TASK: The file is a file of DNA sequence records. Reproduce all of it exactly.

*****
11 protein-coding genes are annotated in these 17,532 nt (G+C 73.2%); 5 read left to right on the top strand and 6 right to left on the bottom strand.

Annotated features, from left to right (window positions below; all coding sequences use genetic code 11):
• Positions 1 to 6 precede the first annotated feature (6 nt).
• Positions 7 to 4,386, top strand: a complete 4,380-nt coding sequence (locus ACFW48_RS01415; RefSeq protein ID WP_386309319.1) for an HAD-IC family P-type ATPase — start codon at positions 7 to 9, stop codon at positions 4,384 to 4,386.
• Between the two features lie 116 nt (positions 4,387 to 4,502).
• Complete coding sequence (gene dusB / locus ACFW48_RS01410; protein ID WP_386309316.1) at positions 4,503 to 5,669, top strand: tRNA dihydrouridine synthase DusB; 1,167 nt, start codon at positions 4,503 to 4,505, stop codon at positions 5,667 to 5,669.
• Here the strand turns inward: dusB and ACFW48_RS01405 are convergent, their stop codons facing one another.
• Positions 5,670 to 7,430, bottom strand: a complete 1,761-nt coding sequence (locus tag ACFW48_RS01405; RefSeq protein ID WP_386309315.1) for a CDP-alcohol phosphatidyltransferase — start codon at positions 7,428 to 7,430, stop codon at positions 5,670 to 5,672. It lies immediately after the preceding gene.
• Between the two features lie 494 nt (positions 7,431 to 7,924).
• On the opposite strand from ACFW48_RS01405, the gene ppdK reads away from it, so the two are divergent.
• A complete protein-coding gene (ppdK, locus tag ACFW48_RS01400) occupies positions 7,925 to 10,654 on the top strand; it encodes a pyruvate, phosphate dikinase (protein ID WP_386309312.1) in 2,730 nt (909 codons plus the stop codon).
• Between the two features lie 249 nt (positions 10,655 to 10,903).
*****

11 protein-coding genes are annotated in these 17,532 nt (G+C 73.2%); 5 read left to right on the top strand and 6 right to left on the bottom strand.

Annotated features, from left to right (window positions below; all coding sequences use genetic code 11):
• Positions 1 to 6 precede the first annotated feature (6 nt).
• Positions 7 to 4,386, top strand: a complete 4,380-nt coding sequence (locus ACFW48_RS01415; RefSeq protein ID WP_386309319.1) for an HAD-IC family P-type ATPase — start codon at positions 7 to 9, stop codon at positions 4,384 to 4,386.
• Between the two features lie 116 nt (positions 4,387 to 4,502).
• Complete coding sequence (gene dusB / locus ACFW48_RS01410; protein ID WP_386309316.1) at positions 4,503 to 5,669, top strand: tRNA dihydrouridine synthase DusB; 1,167 nt, start codon at positions 4,503 to 4,505, stop codon at positions 5,667 to 5,669.
• Here the strand turns inward: dusB and ACFW48_RS01405 are convergent, their stop codons facing one another.
• Positions 5,670 to 7,430, bottom strand: a complete 1,761-nt coding sequence (locus tag ACFW48_RS01405; RefSeq protein ID WP_386309315.1) for a CDP-alcohol phosphatidyltransferase — start codon at positions 7,428 to 7,430, stop codon at positions 5,670 to 5,672. It lies immediately after the preceding gene.
• Between the two features lie 494 nt (positions 7,431 to 7,924).
• On the opposite strand from ACFW48_RS01405, the gene ppdK reads away from it, so the two are divergent.
• A complete protein-coding gene (ppdK, locus tag ACFW48_RS01400) occupies positions 7,925 to 10,654 on the top strand; it encodes a pyruvate, phosphate dikinase (protein ID WP_386309312.1) in 2,730 nt (909 codons plus the stop codon).
• Between the two features lie 249 nt (positions 10,655 to 10,903).